F1: Las Vegas GP revenue will dwarf Indy 500

Liberty Media are expecting $500 million in annual revenues from Las Vegas GP race in 2023 making it by far the most lucrative race from a revenue standpoint in the USA, dwarfing even the Indy 500, which pales in comparison.

Of course the Las Vegas GP has startup costs for year 1, including $240 million to acquire the 39 acre site in Vegas where the pit/paddock will reside, that will be depreciated over 27.5 years. Hence the race should still make a good profit, even in year 1. Year 2 and beyond will be gravy.

  • The race generates cash through media deals, fees from race promoters selling tickets, corporate pacts, and its Paddock Club hospitality business.
  • Three-day tickets cost around $500, with high-end, five-day packages hitting over $15,000. The first batch of tickets released by F1 sold out in under an hour.
  • Heineken Silver will be the title sponsor of the race, while iconic Vegas names MGM Resorts, Wynn Las Vegas, and Caesars Entertainment are founding partners.
  • The latter three are devising high-end luxury package deals, with Wynn offering $1 million experiences and Caesars a $5 million package.

The Indy 500 and the Speedway are privately held by Roger Penske so they do not report annual revenue numbers, but ticket revenue is around $150 x 300,000 attendees = $45 million. Add to that TV money, parking revenue, suite revenue, sponsor revenue, concession revenue and estimates are the race perhaps generates around $100 million in annual revenue for The Captain – 1/5th that of the Las Vegas GP.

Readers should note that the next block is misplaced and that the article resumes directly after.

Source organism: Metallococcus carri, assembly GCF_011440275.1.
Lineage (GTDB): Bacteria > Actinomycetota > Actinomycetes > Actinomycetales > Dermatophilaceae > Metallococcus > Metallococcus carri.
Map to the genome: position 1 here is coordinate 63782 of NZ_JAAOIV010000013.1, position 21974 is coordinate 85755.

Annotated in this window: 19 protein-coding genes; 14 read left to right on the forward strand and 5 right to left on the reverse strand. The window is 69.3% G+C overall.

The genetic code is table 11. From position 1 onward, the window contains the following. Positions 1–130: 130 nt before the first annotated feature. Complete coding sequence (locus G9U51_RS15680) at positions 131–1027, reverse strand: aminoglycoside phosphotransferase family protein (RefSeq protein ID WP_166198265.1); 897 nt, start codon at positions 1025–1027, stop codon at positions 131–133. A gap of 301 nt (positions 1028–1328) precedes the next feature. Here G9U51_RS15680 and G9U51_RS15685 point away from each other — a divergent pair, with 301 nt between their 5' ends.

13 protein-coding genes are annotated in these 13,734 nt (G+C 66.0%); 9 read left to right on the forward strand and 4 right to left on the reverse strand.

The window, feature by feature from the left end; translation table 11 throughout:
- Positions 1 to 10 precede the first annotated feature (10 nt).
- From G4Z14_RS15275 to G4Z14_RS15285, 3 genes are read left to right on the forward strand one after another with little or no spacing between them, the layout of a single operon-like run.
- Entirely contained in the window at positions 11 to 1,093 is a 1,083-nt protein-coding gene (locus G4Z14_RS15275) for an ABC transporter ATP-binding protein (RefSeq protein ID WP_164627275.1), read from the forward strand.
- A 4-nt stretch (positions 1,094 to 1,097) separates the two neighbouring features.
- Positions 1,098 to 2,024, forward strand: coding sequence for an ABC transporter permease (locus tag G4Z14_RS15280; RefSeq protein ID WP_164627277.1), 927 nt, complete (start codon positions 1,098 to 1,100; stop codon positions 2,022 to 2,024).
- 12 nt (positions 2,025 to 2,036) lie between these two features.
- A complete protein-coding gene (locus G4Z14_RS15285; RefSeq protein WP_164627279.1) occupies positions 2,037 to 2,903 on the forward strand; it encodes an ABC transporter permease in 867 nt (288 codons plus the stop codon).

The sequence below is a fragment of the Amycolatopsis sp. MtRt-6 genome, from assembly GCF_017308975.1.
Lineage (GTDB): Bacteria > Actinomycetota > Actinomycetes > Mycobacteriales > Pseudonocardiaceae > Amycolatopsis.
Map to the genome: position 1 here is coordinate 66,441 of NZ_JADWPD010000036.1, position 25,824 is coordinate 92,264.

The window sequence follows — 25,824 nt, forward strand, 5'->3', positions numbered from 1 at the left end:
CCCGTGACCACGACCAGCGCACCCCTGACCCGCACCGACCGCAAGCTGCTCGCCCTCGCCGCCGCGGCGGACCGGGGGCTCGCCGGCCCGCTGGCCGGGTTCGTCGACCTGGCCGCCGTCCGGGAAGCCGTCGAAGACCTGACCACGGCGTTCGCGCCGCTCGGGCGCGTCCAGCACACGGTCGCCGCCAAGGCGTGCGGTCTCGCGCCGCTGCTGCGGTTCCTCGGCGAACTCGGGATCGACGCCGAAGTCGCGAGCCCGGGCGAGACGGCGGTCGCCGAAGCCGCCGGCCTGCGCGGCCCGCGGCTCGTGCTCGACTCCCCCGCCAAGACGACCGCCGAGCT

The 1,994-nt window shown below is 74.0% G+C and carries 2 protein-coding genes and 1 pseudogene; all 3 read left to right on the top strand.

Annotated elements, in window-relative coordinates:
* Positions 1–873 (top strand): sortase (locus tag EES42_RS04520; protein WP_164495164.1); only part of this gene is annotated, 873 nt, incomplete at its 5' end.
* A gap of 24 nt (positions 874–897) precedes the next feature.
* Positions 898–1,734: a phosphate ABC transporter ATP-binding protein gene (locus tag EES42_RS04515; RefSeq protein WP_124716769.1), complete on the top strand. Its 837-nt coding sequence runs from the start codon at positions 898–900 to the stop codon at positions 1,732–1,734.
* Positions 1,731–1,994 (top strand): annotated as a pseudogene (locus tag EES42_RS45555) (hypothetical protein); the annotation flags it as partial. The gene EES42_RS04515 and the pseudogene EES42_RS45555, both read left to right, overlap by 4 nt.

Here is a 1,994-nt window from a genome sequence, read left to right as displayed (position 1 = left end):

Of course the Speedway holds other races during the year, so not sure of total revenue, but rest assured it is nowhere near the $500 million the Las Vegas GP is expected to generate.

The Speedway has already undergone it’s major upfront investment, so % profit margin for IMS is likely better than the Las Vegas race in year 1.

How is F1 able to generate so much revenue for an event?

“What we did is basically change completely, opening up a new way of communicating,” F1 chief Stefano Domenicali told the Financial Times. “Our objective is to make sure that all the fans attracted by the lifestyle, the protagonists behind the scenes . . . get into real racing.”

The $500mn target for Vegas was revealed in investor documents and confirmed by Liberty Media to the Financial Times. The racing series generates revenues from broadcast deals, sponsorships and fees paid by race promoters who sell tickets to race events. F1 also has a hospitality business called the Paddock Club.